EAST PALESTINE, Ohio — Those who are still in the area of the train derailment that occurred in East Palatine on Sunday have been given an urgent warning to evacuate by Ohio Governor Mike DeWine.
“Residents living within a mile of the train derailment site who have not yet left their homes are asked to immediately evacuate due to the potential of a major explosion,” Gov. DeWine said.
Within the past two hours, officials have stated that there has been a significant shift in temperature inside of a rail car, and that there is now the possibility of a “catastrophic tanker failure” that may create an explosion with the potential for lethal shrapnel to travel up to a mile.
Around 8 o’clock on Sunday evening, Governor DeWine called out the Ohio National Guard to aid local authorities at the scene of the incident. The authorities have stated that crews are attempting to prevent an explosion, but they are still encouraging locals to evacuate the area as soon as possible.
Local officials reported that more than 500 people have refused to leave their homes at this moment despite the fact that the majority of people in the one-mile radius from the incident area have already fled.
On Sunday, officials kept an eye on how the derailed train carrying dangerous materials on Friday affected the environment. The crash caused a big fire that is still going, evacuations, an order to stay in place, and worries about the air quality.
After the Norfolk Southern train crash, Trent Conaway, the mayor of East Palestine, told people that the air and water are still safe to breathe and drink. He said that East Palestine schools and city meetings would be closed on Monday.
Officials have said that the train derailed Friday night in East Palestine, which is about 15 miles south of Youngstown. The National Transportation Safety Board, which is looking into the accident, says that about 20 of the more than 100 cars were carrying dangerous materials.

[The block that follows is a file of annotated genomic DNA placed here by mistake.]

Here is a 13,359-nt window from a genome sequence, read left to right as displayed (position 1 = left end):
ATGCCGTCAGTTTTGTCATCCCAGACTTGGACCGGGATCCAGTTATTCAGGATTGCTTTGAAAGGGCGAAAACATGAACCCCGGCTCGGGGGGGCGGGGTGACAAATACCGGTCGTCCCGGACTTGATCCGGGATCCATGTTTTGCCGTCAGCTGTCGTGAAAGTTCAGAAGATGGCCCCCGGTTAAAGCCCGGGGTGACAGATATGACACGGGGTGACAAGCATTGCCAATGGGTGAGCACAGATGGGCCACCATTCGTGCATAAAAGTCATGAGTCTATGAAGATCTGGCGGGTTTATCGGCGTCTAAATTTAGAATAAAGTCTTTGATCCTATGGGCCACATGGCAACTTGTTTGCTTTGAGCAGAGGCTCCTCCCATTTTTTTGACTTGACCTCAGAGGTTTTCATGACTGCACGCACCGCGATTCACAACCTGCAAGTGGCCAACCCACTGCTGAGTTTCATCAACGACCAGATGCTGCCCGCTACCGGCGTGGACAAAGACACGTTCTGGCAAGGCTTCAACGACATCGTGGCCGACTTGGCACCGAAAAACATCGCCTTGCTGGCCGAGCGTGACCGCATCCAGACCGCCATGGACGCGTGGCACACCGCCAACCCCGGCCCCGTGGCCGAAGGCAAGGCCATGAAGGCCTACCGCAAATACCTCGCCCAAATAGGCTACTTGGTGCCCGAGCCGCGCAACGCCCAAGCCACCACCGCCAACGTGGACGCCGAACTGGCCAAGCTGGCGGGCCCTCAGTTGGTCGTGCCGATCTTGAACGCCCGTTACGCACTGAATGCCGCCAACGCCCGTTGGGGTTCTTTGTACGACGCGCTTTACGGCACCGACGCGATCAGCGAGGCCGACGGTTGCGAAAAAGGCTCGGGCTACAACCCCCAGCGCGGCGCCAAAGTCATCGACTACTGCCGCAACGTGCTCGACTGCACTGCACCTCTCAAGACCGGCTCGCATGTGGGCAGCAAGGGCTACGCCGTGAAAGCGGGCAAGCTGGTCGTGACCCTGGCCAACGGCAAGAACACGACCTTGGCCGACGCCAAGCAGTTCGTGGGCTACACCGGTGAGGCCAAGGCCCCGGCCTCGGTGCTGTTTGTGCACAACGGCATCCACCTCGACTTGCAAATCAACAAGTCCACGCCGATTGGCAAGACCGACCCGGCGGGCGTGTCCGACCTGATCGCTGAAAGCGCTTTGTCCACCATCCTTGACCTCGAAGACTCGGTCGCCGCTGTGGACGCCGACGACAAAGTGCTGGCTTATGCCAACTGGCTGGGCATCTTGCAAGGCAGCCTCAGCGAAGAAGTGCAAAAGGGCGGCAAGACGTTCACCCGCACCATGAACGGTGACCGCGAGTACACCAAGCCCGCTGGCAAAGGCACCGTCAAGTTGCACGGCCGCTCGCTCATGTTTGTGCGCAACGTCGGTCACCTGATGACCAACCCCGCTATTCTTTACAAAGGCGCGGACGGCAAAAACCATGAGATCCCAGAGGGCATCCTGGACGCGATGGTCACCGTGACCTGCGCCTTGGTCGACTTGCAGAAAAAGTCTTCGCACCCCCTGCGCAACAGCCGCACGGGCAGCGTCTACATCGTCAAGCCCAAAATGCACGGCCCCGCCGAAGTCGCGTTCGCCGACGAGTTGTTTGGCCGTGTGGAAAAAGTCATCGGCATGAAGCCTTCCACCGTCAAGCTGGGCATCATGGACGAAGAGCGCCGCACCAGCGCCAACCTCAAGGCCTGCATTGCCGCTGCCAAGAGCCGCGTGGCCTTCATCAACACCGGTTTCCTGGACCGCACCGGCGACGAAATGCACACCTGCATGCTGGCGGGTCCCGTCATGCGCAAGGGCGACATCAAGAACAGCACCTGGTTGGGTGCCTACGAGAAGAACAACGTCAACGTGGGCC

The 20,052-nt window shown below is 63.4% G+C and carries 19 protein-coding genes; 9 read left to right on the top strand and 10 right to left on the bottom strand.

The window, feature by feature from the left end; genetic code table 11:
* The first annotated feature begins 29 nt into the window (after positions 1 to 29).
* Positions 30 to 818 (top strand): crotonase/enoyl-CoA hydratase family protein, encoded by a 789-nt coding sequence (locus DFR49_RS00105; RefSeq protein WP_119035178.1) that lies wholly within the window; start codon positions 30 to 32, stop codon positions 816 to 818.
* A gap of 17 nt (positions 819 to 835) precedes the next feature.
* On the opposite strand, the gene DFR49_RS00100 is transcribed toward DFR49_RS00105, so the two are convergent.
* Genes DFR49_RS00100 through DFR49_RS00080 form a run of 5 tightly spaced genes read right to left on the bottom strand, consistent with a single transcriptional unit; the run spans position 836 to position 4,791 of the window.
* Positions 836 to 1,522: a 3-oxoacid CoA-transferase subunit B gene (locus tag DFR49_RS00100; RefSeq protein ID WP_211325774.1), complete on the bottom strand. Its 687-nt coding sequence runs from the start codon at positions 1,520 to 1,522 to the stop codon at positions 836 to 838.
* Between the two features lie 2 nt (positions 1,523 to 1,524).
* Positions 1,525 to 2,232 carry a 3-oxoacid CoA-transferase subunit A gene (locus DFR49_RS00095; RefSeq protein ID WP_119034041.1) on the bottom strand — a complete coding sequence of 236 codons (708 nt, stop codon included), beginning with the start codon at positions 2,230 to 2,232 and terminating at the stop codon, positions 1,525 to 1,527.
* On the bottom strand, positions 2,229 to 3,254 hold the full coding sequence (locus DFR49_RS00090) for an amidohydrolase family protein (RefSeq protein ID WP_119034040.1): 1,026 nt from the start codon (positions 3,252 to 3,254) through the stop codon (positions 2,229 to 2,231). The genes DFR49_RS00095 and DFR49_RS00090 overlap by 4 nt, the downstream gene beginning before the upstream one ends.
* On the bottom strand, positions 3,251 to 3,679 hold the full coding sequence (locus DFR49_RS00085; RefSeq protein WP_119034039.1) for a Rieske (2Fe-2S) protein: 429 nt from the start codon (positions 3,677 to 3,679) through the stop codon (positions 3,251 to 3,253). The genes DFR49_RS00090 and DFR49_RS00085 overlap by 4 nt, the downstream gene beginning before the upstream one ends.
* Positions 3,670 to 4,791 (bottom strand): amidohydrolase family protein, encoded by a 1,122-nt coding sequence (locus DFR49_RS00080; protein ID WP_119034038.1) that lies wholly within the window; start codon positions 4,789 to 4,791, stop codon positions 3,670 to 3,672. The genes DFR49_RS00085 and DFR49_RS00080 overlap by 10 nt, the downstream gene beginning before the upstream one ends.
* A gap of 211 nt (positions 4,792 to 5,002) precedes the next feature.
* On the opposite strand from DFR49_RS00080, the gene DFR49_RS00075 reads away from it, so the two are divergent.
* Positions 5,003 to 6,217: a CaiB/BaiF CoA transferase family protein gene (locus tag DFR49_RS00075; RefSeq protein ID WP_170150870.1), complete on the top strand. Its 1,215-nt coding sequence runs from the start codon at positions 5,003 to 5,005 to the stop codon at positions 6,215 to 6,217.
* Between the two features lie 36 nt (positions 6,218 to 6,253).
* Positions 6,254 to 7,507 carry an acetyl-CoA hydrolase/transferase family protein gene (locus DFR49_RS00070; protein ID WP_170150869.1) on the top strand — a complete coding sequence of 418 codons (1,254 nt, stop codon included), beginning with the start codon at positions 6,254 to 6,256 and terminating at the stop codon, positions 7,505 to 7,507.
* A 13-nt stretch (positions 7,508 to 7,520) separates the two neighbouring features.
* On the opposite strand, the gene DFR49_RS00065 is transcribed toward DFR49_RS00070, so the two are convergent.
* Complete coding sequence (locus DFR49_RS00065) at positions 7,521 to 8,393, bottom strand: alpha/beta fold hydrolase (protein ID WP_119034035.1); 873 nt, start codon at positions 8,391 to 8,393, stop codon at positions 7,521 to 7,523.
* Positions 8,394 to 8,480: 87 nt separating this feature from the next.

The NTSB said in a statement on Saturday that 10 of these cars went off the tracks. Five of them were carrying vinyl chloride. So far, the agency said, it had “not confirmed that vinyl chloride was released in any way other than through the pressure release devices.”
Even though the air and water quality were stable on Sunday and officials haven’t seen any abnormal levels yet, “things can change at any time,” said James Justice, a coordinator for the EPA’s Emergency Response who was on the scene.
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He said that the authorities are still looking for a “long list” of chemicals, both those that Norfolk Southern gave them and those that can be made when chemicals are burned. Officials told everyone in the town of about 5,000 people to stay in their homes, and they told everyone within a mile of the train crash near James Street to leave.
Conaway said at a news conference on Sunday that both of the rules were still in place. At the news conference, Fire Chief Keith Drabkick told reporters that the scene was still dangerous, so authorities couldn’t do anything there. Drabkick said that crews won’t be able to find out the full list of chemicals until the fires are out.
Officials asked people to follow the orders to stay in their homes. The mayor said that on Saturday night, someone was arrested for misbehaving after going to the scene and getting too close to the train.
“Please stay home. I can’t reiterate it enough,” Conaway said. “Do not come to our town.”
A spokesperson for the Ohio EPA said that the agency is keeping an eye on the water quality in local streams that flow into the Ohio River. However, the agency does not expect contamination to reach East Palestine’s public water system, which gets its water from other places.
The agency put up containment dams in local streams and set up three aeration sites with high-volume pumps to clean the water and get rid of dissolved pollutants. In an email sent to CNN on Sunday morning, a Norfolk Southern representative said that all questions should be sent to the NTSB.
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